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Using a drum sander

I want to rent the drum sander to refinish my hardwood dining room flooring.  I don't have any experience using a tool like this and want to know if this is something I should attempt or should I just leave it to the pros?  The floor is already clean and just has a very light (15-year-old) coat of varnish on it now.  One of my friends rented a round floor polisher/buffer/sander several years back and tried to do her floor, but the sandpaper kept getting gummy because the heat from the friction caused the varnish to melt and it made a huge mess.  She finally just gave up and put down Pergo. I think it was just a case of selecting the wrong tool for the job.  Any advice?

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Posted 2013-03-15T18:11:08+0000  by SCDoxieMom SCDoxieMom

Hi SCDoxieMom,


Welcome to the community, we are glad you joined us.


I'm glad you are at research stage for refinishing your hardwood floors. As with any item you will ever use in life, you'll need to be familiar with it first, and not jump into using it right away.


After all, we didn't all start driving a car in one takes know-how and familiarity, and using a drum sander or any floor refinisher needs to be considered like that too.


When you come into your local Home Depot Tool Rental Center, we will give you the know-how and familiarity, as well get your additional materials for refinishing your floors before you even leave the store. In short, this is a job you can easily do.


Of the 3 machines we rent out for refinishing hardwood floors, I will say that the drum sander is one that you will need to use before you rent it. As for your friend, I think it was an issue of not selecting the right tool, but it was her possibly not becoming familiar with the right technique and extra materials (more sandpaper) and patience.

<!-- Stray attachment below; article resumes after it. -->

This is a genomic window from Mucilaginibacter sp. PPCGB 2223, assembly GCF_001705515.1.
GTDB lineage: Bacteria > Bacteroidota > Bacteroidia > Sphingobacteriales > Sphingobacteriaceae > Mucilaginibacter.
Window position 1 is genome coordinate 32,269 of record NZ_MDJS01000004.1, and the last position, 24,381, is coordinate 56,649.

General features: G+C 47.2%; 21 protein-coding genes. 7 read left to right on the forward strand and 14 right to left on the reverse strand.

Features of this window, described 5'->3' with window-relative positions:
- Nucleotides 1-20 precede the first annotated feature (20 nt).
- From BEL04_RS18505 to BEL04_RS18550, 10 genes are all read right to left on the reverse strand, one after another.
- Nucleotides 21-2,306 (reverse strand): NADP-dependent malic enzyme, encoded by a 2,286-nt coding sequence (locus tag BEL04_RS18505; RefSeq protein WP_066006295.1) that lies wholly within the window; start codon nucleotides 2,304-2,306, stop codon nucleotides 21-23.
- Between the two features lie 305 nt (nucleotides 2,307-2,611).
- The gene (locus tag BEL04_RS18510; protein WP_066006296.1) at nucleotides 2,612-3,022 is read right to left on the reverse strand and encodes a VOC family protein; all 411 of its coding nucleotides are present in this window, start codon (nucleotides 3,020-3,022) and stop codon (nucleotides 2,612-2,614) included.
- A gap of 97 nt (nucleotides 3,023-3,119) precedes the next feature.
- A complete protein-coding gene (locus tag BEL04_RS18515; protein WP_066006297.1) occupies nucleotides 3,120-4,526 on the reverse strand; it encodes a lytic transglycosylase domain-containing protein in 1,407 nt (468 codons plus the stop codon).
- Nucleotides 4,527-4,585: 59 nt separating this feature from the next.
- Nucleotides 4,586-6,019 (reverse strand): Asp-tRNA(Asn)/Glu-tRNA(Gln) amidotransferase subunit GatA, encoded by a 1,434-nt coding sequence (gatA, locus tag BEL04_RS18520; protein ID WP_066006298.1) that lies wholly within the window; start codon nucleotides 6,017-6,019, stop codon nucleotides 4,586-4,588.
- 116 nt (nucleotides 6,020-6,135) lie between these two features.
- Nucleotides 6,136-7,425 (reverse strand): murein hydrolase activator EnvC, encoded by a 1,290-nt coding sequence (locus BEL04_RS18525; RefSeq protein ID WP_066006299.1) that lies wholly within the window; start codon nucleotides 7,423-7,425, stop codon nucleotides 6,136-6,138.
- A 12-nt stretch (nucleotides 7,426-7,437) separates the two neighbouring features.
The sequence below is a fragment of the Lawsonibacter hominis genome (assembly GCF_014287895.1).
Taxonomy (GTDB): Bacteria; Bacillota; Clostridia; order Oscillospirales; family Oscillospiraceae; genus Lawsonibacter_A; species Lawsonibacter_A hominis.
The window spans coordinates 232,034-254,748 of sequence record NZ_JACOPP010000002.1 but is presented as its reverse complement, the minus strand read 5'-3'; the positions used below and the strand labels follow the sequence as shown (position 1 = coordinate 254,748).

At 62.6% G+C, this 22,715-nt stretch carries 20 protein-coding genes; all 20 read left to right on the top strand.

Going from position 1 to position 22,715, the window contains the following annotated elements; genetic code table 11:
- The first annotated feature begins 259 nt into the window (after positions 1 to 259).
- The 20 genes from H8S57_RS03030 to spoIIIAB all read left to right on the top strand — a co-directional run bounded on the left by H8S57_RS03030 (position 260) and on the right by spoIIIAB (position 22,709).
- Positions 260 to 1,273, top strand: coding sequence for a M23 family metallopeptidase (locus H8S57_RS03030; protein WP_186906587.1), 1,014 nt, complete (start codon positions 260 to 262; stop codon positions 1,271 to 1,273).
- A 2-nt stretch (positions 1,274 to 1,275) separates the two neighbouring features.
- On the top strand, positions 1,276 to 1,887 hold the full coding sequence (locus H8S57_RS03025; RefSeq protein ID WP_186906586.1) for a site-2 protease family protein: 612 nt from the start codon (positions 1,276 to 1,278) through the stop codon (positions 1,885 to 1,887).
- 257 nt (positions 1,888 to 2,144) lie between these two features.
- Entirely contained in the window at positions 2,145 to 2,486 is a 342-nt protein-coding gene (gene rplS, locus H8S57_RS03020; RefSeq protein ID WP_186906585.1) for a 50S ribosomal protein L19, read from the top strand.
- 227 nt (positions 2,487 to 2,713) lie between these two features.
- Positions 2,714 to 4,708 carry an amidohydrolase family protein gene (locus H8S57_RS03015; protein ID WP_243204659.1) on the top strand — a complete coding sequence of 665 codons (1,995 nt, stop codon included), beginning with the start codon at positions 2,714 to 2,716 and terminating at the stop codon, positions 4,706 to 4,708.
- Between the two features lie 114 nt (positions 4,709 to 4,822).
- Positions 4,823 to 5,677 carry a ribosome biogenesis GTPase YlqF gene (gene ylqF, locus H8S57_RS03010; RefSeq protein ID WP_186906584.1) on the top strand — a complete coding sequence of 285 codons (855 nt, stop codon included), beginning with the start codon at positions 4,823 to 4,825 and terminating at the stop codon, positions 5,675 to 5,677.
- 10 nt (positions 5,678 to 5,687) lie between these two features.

If you just want to remove the varnish and maybe some of the stain, I would say use a square buff sander, shown below. This is a lighter and typically easier alternative to a drum sander.

Square Buff Floor Sander


 The reason I am recommending this sander versus the drum sander is for several reasons:


  • It's a little lighter in weight than a drum sander
  • It can get into corners easier than the drum sander
  • It is a little easier in maneuvering than other floor sanders

It rents out just like the drum sander, in 24 hour rentals and numerous grits of sandpaper are available. This means you start with a lower number in grit for the sandpaper (usually a 36 or 60) and then resand the roughness via a higher number/less gritty (100-150) sandpaper.


Sanding with different grits allows the floor to be refinished properly and sanded down evenly, so no marks from the machine are present. 


With any floor sander you use, start in a corner area, and if possible, a out-of-the-way area so you can familiarize yourself when you start with it.


The beauty of floor sanders is that if you are doing a total refinish, if you keep using lighter and lighter grits of sandpaper, then any mistakes that occur will be reduced...since they'll be sanded down.


So, come into your local Home Depot that has a tool rental center, and try out a floor sander for yourself. While you can't actually use it in the store, you can at least see and use it with the wheels up. Best of all, the printed contract will come with instructions on how to use it! 


Don't forget your different grits of sandpaper, and always remember to close off any floor or room vents in where you want your floors to be don't want that wood dust in your central heating an air system.


Let us know if this has assisted you, and please let us know if you have any further questions regarding refinishing your hardwood floors.


Posted 2013-03-16T18:43:11+0000  by Joseph_HD_ATL
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